Blueberry galette, serves 4-6

Adapted from Bon Appetit’s recipe

Dough:
205 g (385 ml) plain flour 
2 tsp caster sugar
115 g chilled salted butter, cut into pieces

Filling:
350 g blueberries, fresh or frozen
1 tbsp potato flour (or cornstarch)
1 ½ tsp fresh lemon juice
60 ml caster sugar, plus more for sprinkling
2 tbsp milk or cream

Mix flour and sugar in a bowl. Add the softened butter and either work with your fingers until you have a sandy consistency or pulse in a food processor until you reach that sandy texture. 

Add 4 tbsp cold water and mix into a dough. Add another tbsp if needed until the dough has formed. Shape into a disc, cover with cling and chill for an hour. 

Preheat oven to 190°C. Toss blueberries, potato flour, lemon juice and caster sugar in a large bowl.

Roll out dough on a lightly floured surface until 30 cm diameter. Carefully transfer the rolled out dough to a parchment-lined baking tray. Mound blueberries in the middle of the of the galette, leaving 5 cm as a border. Fold the edges over, overlapping slightly. Brush dough with milk/cream and sprinkle generously with caster sugar.

Bake until the crust is dark golden brown and the filling is bubbling, 45–50 minutes. Leave to cool before serving.

Recipe: rhubarb parfait

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The base recipe for this parfait I’ve known since childhood, so full credit for it goes to mamma. It’s delicious on its own, and so much easier to make than ice cream. And it’s infinitely adaptable.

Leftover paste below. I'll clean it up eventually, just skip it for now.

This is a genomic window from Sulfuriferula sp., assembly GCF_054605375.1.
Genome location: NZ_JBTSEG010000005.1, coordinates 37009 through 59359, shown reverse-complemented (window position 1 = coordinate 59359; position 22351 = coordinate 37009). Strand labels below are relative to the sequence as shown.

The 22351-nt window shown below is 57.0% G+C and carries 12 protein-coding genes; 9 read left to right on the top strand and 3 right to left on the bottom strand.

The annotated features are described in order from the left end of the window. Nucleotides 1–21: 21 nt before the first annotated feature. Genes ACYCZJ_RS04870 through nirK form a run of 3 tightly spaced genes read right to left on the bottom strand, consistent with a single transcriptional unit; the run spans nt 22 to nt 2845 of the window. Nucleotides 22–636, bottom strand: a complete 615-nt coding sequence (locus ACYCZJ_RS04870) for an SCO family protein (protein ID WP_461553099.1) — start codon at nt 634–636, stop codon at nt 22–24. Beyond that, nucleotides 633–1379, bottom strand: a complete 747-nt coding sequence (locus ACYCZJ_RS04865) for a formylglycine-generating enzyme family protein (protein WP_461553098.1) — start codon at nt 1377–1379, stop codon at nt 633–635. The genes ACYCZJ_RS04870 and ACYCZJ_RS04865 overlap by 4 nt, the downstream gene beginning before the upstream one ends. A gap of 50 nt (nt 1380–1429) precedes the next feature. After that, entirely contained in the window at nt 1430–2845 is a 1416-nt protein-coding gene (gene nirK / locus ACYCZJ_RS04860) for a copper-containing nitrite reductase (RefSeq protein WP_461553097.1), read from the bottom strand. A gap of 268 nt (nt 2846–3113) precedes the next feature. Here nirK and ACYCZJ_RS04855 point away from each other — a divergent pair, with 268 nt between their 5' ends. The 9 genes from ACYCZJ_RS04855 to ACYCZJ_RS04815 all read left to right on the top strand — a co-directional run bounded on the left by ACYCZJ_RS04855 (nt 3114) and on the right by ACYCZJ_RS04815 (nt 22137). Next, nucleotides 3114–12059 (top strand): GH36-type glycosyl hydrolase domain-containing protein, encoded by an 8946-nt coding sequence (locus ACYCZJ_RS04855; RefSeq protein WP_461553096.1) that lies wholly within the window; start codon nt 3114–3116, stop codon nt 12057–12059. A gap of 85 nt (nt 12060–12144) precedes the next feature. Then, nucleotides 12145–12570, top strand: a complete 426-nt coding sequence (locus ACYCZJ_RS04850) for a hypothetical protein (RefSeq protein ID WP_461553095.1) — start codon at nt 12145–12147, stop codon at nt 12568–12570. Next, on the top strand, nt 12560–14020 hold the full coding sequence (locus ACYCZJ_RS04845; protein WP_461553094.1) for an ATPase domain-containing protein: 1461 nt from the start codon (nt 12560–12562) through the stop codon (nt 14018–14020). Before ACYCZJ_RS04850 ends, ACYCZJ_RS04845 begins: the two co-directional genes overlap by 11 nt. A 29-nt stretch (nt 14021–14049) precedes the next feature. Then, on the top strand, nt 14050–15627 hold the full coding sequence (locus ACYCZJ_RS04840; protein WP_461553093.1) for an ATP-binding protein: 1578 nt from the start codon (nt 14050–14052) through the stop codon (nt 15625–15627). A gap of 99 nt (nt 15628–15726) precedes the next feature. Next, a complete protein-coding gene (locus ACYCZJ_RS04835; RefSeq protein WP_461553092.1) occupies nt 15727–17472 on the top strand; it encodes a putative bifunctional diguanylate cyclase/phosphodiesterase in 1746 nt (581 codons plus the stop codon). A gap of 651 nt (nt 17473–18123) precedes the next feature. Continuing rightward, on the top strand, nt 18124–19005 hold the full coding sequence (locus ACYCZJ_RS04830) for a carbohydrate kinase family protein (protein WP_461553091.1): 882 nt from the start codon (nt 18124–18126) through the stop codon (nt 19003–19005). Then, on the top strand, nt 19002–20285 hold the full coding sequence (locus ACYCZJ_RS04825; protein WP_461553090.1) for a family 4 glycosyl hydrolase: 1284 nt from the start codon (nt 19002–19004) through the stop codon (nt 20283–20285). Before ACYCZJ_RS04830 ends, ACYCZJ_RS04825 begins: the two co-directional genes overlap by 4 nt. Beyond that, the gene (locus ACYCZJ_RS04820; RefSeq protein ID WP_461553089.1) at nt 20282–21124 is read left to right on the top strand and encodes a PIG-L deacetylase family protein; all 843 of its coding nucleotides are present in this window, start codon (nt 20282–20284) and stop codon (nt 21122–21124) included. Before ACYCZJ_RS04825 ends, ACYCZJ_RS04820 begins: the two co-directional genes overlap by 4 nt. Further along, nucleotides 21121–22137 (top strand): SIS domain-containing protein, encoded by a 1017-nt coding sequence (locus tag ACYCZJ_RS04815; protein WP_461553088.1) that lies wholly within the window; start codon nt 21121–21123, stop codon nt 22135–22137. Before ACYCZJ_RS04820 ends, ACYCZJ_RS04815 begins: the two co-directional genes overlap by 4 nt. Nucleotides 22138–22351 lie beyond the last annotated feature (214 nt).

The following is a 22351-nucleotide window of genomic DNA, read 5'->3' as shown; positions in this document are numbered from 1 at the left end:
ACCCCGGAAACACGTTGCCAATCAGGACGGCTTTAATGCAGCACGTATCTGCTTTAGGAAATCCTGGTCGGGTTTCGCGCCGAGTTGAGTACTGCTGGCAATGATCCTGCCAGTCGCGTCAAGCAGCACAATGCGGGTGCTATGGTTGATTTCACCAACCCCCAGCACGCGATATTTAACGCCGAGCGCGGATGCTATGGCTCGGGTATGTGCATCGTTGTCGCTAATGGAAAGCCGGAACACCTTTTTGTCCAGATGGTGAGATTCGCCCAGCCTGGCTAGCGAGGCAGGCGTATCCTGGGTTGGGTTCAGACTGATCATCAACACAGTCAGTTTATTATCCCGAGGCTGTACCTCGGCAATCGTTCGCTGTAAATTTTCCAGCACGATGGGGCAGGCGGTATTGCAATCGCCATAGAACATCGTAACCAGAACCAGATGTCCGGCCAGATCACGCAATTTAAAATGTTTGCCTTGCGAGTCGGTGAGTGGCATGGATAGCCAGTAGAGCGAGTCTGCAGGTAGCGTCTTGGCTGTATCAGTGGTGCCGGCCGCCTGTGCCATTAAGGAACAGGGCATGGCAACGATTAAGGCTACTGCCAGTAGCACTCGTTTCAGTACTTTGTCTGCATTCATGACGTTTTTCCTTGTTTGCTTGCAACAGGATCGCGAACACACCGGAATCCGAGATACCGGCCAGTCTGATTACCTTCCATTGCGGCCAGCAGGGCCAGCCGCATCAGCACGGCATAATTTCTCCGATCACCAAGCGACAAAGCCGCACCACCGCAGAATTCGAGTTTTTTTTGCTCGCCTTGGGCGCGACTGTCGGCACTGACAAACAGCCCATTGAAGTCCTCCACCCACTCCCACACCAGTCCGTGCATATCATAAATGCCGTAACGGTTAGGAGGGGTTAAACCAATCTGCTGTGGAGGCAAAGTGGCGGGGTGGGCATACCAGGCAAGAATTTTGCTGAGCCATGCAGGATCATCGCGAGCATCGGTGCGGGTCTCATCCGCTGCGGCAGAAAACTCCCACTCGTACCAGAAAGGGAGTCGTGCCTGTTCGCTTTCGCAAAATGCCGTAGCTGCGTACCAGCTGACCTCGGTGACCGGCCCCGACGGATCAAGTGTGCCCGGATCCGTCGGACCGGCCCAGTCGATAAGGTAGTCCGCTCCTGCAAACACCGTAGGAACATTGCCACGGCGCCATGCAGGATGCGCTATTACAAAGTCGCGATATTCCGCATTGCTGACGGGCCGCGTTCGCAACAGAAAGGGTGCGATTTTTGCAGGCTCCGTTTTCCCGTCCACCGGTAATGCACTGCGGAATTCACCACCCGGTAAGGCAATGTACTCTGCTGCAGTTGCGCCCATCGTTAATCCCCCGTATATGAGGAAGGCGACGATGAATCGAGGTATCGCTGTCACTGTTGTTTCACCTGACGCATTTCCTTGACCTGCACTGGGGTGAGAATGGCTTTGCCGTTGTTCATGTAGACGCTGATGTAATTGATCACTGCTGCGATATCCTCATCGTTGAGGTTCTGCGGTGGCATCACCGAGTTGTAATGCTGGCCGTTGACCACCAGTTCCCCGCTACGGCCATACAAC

I’ve made it with elderflower before, and when I was at home in Sweden at the end of May mamma and I came up with this rhubarb version together. We wanted to keep the fresh acidity from the rhubarb while still keeping the sweetness of the custard-tasting parfait and I think we managed to do just that. It’s sweet but not too sweet with a hint of acidity for balance and freshness.

Rhubarb parfait, serves 4

3 egg yolks

80 g caster sugar

300 ml whipping or double cream

Rhubarb filling:

300-400 g rhubarb 

approx 2 tbsp caster sugar

Rinse and slice the rhubarb. Mix with sugar and place in a pyrex dish. Place in a 180C oven and bake for approx 20 minutes until the rhubarb has softened and most of the liquid has evaporated. Leave to cool completely.  

Beat egg yolkd and sugar until fluffy in a mixing bowl. Whip the cream in a separate bowl and add to the egg mixture.

Line a bread tin with cling film and place a 1 cm wide line of rhubarb compote in the middle of the tin lenghtways. Mix the rest of the rhubarb with the cream mixture and pour into the bread tin. Cover with cling and put in the freezer for at least 5 hours, but preferably over night. Serve with oat thins, berries, more rhubarb, whipped cream or as is.